Symbian Targets Mass Market With Upgraded Smartphone Operating System
The new operating system is designed to allow manufacturers to build "smartphones at feature-phone prices," the company said.
Aiming to push its world-leading smartphone operating system into the hands of hundreds of millions of new mass-market customers, Symbian on Monday debuted the latest version of the platform, the OS v9.5.
Designed to allow manufacturers to build "smartphones at feature-phone prices," the new operating system was introduced by Jorgen Behrens, executive VP of marketing at the London-based software developer, at the Smartphone Summit in Orlando, Fla., a curtain-raiser for the big CTIA Wireless 2007 expo that begins Tuesday.
Founded in 1998, Symbian today controls around 70% of the worldwide market for operating systems for advanced mobile devices, known as smartphones. Though it has only around a 10% market share in North America, where the popular BlackBerry device from Research In Motion continues to outstrip competing devices, Symbian dominates the market in Europe and in the Asia/Pacific region, which is by far the No. 1 market for smartphones. According to Todd Kort, principal analyst at Gartner, 60% of the world's smartphones are sold in Asia. Japan alone has nearly 30% of the market.
In general, smartphones are mobile devices that run complete operating system software, such as Symbian, the Palm OS, or Windows Mobile. "Feature phones" are enhanced cell phones that have limited Web-browsing capabilities and the like. Those distinctions, however, are blurring with the release of powerful consumer-oriented devices like the BlackBerry Pearl from RIM, the highly anticipated iPhone from Apple, Nokia's N77, and the Motorizr Z8 from Motorola. The latter two were introduced last month at 3GSM in Barcelona, Spain.
It is this trend that Symbian, which says that more than 110 million devices running on the Symbian platform have been shipped to date, hopes to capitalize on with its new operating system.
"Many analysts see 2007 as the year of 'cheap and slim' " devices, said Symbian CEO Nigel Clifford at the Summit, in introducing the operating system. "But we also see it as a period of these enabling circumstances that will drive the penetration of smartphones."
He listed those circumstances as the launch of an array of new devices from various manufacturers; the continued growth in importance of mobile business to enterprises; the spread of Internet services, a.k.a. Web 2.0, to the mobile world; and the advent of "predictable and affordable pricing" for smartphones.
"Consumer demand will follow," Clifford added.
For Symbian, which is 61% owned by device vendors Nokia and Sony Ericsson, the penetration of the mass consumer market is a crucial next phase of growth. The company says manufacturers shipped 51.7 million smartphones running on the Symbian OS in 2006, and Clifford expects that number to continue to grow as consumers, particularly ones in developing markets like China and India, choose smartphones over conventional cellular devices. One of Symbian's goals, he said, is for smartphones (mostly running Symbian software) to have one-third of the overall mobile phone market within the next five years.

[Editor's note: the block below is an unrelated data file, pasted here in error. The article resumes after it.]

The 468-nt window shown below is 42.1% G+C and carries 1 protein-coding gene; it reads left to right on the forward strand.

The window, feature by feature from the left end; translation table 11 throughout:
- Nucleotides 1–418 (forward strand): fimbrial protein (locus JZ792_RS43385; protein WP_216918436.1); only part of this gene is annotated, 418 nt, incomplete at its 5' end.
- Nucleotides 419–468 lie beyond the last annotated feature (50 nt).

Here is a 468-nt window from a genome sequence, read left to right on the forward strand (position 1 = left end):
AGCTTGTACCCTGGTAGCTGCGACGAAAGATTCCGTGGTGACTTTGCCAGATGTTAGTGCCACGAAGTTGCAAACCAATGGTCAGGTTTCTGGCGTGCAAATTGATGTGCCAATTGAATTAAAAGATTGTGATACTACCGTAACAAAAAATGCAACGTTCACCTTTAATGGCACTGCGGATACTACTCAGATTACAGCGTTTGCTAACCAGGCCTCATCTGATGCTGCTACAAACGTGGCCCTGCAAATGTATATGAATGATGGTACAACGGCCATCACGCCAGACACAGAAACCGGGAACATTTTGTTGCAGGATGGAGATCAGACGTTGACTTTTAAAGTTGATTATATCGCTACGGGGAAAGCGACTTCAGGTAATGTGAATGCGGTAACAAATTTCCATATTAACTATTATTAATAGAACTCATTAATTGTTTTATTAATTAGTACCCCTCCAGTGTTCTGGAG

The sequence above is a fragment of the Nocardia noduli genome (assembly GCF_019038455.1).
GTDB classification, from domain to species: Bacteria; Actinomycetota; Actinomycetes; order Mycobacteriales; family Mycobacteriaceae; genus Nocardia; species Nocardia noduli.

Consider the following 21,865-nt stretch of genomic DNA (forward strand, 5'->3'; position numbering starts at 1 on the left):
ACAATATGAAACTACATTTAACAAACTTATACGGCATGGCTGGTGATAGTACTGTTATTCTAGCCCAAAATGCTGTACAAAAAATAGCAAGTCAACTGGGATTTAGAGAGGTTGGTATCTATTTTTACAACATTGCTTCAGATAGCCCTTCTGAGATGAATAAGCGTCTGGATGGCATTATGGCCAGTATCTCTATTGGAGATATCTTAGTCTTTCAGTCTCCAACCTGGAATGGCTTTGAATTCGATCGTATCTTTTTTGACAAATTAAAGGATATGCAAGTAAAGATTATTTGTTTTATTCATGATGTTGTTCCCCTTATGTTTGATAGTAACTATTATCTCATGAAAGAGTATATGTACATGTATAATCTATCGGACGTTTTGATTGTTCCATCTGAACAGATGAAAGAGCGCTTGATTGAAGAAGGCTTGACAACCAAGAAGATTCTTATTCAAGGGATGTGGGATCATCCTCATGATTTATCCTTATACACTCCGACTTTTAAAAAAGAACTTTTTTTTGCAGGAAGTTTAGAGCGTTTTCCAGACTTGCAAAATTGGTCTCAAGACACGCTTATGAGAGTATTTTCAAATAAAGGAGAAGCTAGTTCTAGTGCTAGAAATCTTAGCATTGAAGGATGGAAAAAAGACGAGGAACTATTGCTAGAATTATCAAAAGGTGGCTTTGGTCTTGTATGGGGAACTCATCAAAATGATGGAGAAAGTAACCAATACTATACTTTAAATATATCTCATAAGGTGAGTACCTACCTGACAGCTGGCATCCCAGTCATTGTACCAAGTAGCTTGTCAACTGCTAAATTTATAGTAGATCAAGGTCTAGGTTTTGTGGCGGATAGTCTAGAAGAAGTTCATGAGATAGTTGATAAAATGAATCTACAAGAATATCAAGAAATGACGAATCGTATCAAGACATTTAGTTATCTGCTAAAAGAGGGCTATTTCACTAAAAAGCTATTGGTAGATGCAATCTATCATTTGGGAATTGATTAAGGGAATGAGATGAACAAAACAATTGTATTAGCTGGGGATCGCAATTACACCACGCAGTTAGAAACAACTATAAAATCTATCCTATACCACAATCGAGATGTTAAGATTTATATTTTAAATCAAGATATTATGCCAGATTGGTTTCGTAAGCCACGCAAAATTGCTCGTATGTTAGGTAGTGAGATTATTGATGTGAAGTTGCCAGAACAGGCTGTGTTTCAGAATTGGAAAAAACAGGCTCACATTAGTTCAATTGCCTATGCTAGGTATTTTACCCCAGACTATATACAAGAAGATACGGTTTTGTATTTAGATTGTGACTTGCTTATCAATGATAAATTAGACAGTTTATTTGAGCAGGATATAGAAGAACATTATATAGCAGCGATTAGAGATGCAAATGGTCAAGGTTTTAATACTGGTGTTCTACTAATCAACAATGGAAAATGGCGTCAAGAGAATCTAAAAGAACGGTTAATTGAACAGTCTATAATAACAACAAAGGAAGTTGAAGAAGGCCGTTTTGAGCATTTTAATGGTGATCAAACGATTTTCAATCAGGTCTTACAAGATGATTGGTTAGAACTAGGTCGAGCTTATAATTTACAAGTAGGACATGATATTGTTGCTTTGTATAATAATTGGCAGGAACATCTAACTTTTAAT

For that to happen, smartphones must sell for much less than, for instance, the $500 starting price for Apple's iPhone.
One way Symbian's new operating system will hold down the cost of phones is through what the company calls "demand paging" -- essentially a way for the operating system to limit the memory requirements of applications running on the phone. Along with automatic defragmentation of random-access memory, demand paging can reduce RAM requirements by 25% to 30%.
"A software engineer [developing smartphone applications] could do that themselves," said David Wood, executive VP for research at Symbian, "and it's what we used to do in the old days. But the computer can do it better."
A side effect is that the Symbian operating system continues to subsume functions once handled at the applications level -- a result that Wood says is entirely intentional.
"The OS has always grown by anticipating the needs of the applications -- and of the end user," Wood said.
In the United States, in the Windows desktop environment, that's usually known as "feature creep" -- and it's not a term of endearment. "We've been very aware of that danger," Woods acknowledged. "As a general principle we only allow the OS to grow by 1 Mbyte of code a year."
One megabyte of code and 60 million or so devices a year. That sounds like a strategy for world domination.
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